STAY VIGILANT: Paralysis ticks are a threat to pets on the Coast.
STAY VIGILANT: Paralysis ticks are a threat to pets on the Coast.

Vet issues warning as tick season peaks

IF you've got a furry friend, it's possible you're worried about the large number of ticks around.

James Clarke-Williams from Goonellabah Veterinary Hospital said there had been a lot of tick cases coming through their doors in recent weeks.

"(We've had) about one or two a day and we're only a small practice, the larger vets would be seeing more," Dr Clarke-Williams said.

He said it can be a frustrating time for vets with some pet owners ignoring the warning signs for ticks.

About paralysis ticks

  • They can look different depending on whether they're engorged with blood or not. When engorged with bloodthe tick has a blueish to light-grey/grey colour. Familiarise yourself with their appearance - check at your local vet clinic as they usually have posters and photos of ticks.
  • Once on the animal, the tick becomes deeply and firmly embedded in the skin. When a tick attaches to the skin, the area becomes red and a raised thickening or "crater" may appear. A crater is evidence of a prior tick attachment.

"People get complacent," he said.

"People say 'we've seen a heap of little black ticks', but those are the baby ones, those are the warnings.

"We have them all year round up here but this October has been the worst month of the year."

Dr Clarke-Williams said while it is not just dogs and cats that are affected by ticks, they are often the hardest hit.

"All animals get ticks," he said.

Dr Clarke-Williams said there were some simple steps owners could take to help minimize the risk of their pets being affected by ticks.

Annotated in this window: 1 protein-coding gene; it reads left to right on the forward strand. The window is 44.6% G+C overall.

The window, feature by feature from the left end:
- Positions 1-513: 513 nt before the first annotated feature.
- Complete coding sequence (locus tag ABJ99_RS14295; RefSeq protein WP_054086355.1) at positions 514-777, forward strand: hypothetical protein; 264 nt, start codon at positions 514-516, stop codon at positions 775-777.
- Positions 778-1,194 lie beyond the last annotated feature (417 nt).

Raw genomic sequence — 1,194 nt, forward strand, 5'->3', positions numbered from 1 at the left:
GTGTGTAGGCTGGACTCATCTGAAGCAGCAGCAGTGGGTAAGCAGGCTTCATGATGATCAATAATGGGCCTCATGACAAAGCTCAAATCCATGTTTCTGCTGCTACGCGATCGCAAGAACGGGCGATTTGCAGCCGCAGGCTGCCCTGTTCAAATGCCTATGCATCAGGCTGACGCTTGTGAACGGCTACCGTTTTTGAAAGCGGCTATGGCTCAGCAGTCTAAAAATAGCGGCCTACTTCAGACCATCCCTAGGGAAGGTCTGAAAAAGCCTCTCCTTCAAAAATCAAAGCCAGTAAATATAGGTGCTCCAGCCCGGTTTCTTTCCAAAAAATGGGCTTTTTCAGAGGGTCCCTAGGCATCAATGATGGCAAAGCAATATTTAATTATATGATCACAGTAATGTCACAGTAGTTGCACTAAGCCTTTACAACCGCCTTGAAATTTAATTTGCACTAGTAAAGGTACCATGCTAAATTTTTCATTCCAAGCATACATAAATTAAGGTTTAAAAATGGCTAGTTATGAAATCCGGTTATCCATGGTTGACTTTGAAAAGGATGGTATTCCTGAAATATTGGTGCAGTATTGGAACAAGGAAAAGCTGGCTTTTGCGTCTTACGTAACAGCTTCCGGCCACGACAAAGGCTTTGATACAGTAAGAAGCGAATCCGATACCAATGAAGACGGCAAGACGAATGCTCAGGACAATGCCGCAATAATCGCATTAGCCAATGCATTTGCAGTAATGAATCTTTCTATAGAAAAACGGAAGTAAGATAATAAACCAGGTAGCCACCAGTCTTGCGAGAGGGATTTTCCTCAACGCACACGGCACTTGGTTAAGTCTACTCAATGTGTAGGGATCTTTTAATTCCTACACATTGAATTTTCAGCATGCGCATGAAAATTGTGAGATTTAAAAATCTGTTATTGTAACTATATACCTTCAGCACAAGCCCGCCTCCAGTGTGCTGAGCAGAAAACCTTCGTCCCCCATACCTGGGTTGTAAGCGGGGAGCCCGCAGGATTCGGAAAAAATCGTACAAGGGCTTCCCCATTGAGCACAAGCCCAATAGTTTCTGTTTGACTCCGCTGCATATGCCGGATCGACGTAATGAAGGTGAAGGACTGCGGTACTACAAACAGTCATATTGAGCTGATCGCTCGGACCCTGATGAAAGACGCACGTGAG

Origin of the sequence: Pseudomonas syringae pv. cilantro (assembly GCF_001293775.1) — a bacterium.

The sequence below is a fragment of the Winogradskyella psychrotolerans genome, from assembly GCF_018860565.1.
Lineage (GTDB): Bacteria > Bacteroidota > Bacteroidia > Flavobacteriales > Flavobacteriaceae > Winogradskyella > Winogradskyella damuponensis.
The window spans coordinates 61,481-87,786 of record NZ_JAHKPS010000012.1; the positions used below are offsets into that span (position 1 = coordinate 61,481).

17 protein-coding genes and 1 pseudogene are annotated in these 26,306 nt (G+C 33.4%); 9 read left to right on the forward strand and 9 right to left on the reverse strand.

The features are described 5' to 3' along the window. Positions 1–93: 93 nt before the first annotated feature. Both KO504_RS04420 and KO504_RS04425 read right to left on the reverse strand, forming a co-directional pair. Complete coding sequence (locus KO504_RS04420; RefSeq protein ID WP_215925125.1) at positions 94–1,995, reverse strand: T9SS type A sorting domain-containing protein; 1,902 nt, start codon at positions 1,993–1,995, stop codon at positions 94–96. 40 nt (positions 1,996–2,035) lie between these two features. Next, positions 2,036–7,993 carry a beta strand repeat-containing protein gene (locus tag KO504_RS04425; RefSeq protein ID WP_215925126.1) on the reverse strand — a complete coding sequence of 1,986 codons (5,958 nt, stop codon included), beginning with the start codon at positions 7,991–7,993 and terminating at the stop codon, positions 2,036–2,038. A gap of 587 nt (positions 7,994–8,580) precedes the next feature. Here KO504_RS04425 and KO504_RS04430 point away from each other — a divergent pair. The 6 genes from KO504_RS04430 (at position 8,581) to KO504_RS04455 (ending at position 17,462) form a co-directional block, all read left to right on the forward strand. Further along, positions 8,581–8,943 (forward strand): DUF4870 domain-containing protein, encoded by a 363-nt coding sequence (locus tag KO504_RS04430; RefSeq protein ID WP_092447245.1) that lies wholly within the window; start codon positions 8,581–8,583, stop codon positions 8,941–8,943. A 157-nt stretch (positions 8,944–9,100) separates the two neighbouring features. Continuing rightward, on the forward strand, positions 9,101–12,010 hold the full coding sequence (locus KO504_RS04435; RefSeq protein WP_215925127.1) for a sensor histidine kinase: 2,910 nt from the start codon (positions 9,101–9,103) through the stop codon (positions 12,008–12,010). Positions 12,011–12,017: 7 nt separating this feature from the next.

Symptoms of tick paralysis in pets:

  • Loss of coordination in the hind legs or not being able to get up
  • Weakness in back legs
  • A change in the sound of the bark or voice
  • Retching, coughing (sometimes it is a moist cough), vomiting
  • Excessive salivation/drooling
  • Loss of appetite
  • Progressive paralysis
  • Difficulty breathing or rapid breathing
  • Grunting noises when breathing
  • Any other abnormal behaviour or symptom

SOURCE: RSPCA

"I think the big thing when they've got the big coats is getting the hair off them in the summer," he said.

"Cut the coat back, they don't need all that hair in the heat. Get it off the face and the ears and the belly.

"It makes it easier to search them (ticks) every day. But then you've got to worry about sunburn.

"Be observant.

"When your dog is lying around on a hot day, don't just think they're lying down because it's a hot day."

He also advised that it's best to keep cats indoors during tick season and to try and keep dogs out of any long undergrowth.

He said if owners do find a tick on their pet they should remove it immediately, and be aware of the symptoms.

Dr Clarke-Williams said ticks generally affect the host animal's heart and lungs.

"If they've got a cough, that's the lungs," he said.

"If they're lethargic, that's serious, don't wait until the next day to call the vet."



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